Sunday, 31 January 2010

The unwelcome prophet

Luke 4:21-30
Jesus began to speak in the synagogue: ‘This text is being fulfilled today even as you listen.’ And he won the approval of all, and they were astonished by the gracious words that came from his lips They said, ‘This is Joseph’s son, surely?’
But he replied, ‘No doubt you will quote me the saying, “Physician, heal yourself” and tell me, “We have heard all that happened in Capernaum, do the same here in your own countryside.”’ And he went on, ‘I tell you solemnly, no prophet is ever accepted in his own country.
‘There were many widows in Israel, I can assure you, in Elijah’s day, when heaven remained shut for three years and six months and a great famine raged throughout the land, but Elijah was not sent to any one of these: he was sent to a widow at Zarephath, a Sidonian town. And in the prophet Elisha’s time there were many lepers in Israel, but none of these was cured, except the Syrian, Naaman.’
When they heard this everyone in the synagogue was enraged. They sprang to their feet and hustled him out of the town; and they took him up to the brow of the hill their town was built on, intending to throw him down the cliff, but he slipped through the crowd and walked away.



No prophet is ever accepted in his own country

It always surprises me how popular fortune tellers and psychics are these days. How people will pay quite a bit, and quite regularly, to be told that this or that will happen to them and those they love. Generally these bits of foretelling hold good news; long life, finding a loved one, a birth. So, maybe not so much a puzzle – the world we live in can seem somewhat bleak and the promise of a little light here and there may be worth paying for. Although the suggestion that this means that our lives are foretold, our future accounted for does give me some concern – I like to imagine that I have a choice in how my life is going; especially when it means a choice that move me towards God.

Prophecy is often confused with fortune telling. We think of prophets passing on God’s plan for us as if we have no say in the matter – the delight, of course, of apocalyptic film makers. But that’s not true – a prophet’s vision into the future is borne out of the vision of the world that they live in and the people they live with.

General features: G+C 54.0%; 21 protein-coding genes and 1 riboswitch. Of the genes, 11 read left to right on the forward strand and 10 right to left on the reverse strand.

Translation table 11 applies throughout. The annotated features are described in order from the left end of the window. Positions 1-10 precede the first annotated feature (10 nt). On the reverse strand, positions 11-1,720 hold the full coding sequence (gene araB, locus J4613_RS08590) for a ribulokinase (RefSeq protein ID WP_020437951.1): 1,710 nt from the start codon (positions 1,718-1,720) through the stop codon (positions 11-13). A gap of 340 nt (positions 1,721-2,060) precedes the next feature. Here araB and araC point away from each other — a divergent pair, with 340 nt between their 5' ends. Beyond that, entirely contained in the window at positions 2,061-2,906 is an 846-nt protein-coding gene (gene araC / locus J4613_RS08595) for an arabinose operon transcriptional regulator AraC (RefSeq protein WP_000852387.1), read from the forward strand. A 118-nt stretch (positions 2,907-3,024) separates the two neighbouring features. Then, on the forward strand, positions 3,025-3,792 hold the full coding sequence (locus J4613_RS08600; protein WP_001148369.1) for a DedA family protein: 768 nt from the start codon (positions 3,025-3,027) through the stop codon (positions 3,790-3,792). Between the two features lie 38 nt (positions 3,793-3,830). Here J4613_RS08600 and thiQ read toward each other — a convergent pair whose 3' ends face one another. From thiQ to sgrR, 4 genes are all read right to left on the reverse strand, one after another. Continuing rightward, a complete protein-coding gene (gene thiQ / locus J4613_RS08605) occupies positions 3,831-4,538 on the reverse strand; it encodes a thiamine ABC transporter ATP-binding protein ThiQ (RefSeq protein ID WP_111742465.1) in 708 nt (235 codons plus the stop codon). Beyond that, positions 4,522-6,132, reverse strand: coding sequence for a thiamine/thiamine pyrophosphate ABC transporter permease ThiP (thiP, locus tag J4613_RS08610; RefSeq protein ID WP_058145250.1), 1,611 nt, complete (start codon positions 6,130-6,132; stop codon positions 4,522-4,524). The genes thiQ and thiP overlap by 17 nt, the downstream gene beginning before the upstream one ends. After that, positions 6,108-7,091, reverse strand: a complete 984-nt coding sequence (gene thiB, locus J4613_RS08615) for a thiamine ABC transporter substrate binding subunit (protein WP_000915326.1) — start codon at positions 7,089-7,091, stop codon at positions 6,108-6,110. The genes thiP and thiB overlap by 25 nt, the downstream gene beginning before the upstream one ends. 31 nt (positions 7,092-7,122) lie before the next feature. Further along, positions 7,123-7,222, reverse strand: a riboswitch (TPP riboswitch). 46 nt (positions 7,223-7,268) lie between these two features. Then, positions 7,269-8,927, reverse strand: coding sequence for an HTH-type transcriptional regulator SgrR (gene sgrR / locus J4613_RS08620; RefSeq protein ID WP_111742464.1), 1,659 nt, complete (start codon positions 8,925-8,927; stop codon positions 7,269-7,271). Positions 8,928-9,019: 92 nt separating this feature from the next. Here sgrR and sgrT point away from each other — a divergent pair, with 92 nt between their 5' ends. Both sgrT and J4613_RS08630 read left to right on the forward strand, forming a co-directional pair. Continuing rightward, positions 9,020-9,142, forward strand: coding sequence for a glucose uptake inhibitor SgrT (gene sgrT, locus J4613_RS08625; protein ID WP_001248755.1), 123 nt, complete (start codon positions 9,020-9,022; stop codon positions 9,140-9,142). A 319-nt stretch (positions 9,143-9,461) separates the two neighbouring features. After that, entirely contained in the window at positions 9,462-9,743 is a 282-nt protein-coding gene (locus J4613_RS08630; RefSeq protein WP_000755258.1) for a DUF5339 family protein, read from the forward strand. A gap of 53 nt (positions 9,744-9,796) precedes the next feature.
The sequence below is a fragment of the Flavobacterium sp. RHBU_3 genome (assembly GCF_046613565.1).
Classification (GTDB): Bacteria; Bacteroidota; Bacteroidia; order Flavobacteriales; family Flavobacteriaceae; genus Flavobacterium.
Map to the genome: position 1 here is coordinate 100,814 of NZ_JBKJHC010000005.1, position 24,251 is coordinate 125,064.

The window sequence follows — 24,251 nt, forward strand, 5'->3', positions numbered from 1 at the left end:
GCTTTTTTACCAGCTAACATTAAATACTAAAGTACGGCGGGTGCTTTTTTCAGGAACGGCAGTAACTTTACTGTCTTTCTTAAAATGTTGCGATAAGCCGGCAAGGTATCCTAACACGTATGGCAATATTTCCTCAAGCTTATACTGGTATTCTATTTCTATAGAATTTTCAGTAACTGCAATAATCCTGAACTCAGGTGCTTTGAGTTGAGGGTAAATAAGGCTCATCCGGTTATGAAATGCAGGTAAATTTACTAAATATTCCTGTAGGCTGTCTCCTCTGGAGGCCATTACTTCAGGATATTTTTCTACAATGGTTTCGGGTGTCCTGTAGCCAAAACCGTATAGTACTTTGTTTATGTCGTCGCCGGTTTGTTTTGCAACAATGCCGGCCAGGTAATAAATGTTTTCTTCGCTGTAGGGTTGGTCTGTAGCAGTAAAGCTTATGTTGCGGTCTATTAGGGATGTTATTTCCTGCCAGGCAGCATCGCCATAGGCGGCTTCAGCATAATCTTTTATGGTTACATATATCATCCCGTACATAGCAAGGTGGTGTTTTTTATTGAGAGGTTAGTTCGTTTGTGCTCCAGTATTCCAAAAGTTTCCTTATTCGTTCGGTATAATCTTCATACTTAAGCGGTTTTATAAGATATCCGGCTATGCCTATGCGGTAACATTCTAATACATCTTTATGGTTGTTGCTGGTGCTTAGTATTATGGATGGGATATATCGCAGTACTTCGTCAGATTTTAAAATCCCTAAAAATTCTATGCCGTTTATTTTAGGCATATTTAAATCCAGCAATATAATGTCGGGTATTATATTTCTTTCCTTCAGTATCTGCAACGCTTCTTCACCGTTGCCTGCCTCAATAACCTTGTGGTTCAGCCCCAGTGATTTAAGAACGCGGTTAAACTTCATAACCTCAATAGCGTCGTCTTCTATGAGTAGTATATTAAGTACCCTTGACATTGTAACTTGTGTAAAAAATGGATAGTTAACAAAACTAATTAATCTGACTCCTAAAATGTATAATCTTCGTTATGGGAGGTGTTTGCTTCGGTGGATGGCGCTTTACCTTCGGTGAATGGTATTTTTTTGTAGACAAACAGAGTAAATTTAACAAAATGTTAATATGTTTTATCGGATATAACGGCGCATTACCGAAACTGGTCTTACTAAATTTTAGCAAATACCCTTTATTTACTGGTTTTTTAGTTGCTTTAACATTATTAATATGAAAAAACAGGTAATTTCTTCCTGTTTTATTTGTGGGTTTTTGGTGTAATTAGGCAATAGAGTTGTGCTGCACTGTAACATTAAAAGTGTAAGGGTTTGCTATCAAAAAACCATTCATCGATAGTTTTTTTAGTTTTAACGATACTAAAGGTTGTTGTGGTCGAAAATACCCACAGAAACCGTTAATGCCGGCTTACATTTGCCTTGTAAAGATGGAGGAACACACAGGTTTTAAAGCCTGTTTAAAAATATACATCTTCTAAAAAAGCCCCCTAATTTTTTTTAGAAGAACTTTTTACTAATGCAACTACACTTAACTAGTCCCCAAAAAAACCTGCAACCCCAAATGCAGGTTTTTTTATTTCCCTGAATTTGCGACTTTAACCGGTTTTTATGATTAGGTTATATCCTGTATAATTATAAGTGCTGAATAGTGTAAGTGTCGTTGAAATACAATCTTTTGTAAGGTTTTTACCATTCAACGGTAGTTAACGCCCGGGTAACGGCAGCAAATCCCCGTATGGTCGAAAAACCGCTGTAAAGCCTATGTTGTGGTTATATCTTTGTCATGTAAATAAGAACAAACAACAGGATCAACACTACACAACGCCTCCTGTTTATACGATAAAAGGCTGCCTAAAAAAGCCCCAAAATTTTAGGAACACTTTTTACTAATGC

Unfortunately, they are decidedly less popular than fortune tellers.

Whilst there may be some prophets who are able to see only the positive and praise their people for the good that they do – these are not in the majority – and, you wonder, if they are prophets at all. After all, there is nothing any of us like more than praise.

In our own land, we stand on our side of the fence; the grass is greener side of the fence. We become the good example - blind to wrong turnings we are taking – because most of us are taking them. We agree, between ourselves, to look the other way; to overlook; to look out and protect our reputation. Our relationship with God fits where it touches because we are all looking in the same clouded mirror, patting ourselves on the back, and thinking things are not so bad.

Who is there better to stand up; to wipe the glass clean; to speak out; than someone living in the middle of it all; someone who has had the scales taken from their eyes so that they can become God’s eyes and speaks God’s words? And who is least likely to listen to them?

It is one of the many paradoxical actions of God that He sends the wrong person to do a task. ‘Wrong’ in our eyes; of course. Someone so off base that they seem a joke; a hoax; a misunderstanding.

So whoever they are, we don’t want to listen. We are more likely to shoot the messenger than believe the message. We are not so willing to be brought to task by someone we watched grow up; someone we grew up with; someone we consider unworthy, unqualified, unremarkable? We don’t hear ‘God in them’.

We look for guidance from above; and that above isn’t just God (it often isn’t even God) – it’s above us in stature, in status, in the establishment. They are the people we want to listen to; the people we want to tell us what to do. They are also ‘our’ people; on our side, loyal and committed to the status quo.

We don’t want to take instruction from the people living next door; the man
in the street; the woman in the pew. Those that see another way; that know the emperor’s new clothes for the spin doctoring they are.

This is where the prophet comes from – ‘at their own risk’ and utterly powerless, because they have given God their ‘Yes’. There is very little job satisfaction in being a prophet.

When the prophet talks to their own people it is too close. The prophet won’t be fooled – they have been there. God has shown them the error of their ways – has taught them about tough love- has impressed on them the need to speak out. Given them His Son as an example. And, like him, they are unable to force their belief, their message onto our lifestyle – it is always down to choice.

But when they speak –
It is the magnifying mirror held up to the truth when we’ve been happy with the lies;
The knowing of hidden secrets and furtive lives.
It is uncovering the layers of pretence and glamour to show the cracks and pock marks.
It’s the BIG question when we don’t want to admit to knowing the answer;
The direct approach when we play the avoidance technique on a grand scale.

The prophet in our midst only ever wants one thing – what God wants –
and they both know us too well to take ‘No’ or even ‘Yes, but…’
for an answer. And that doesn’t make it easy – for them or for us.

wordinthehand2010

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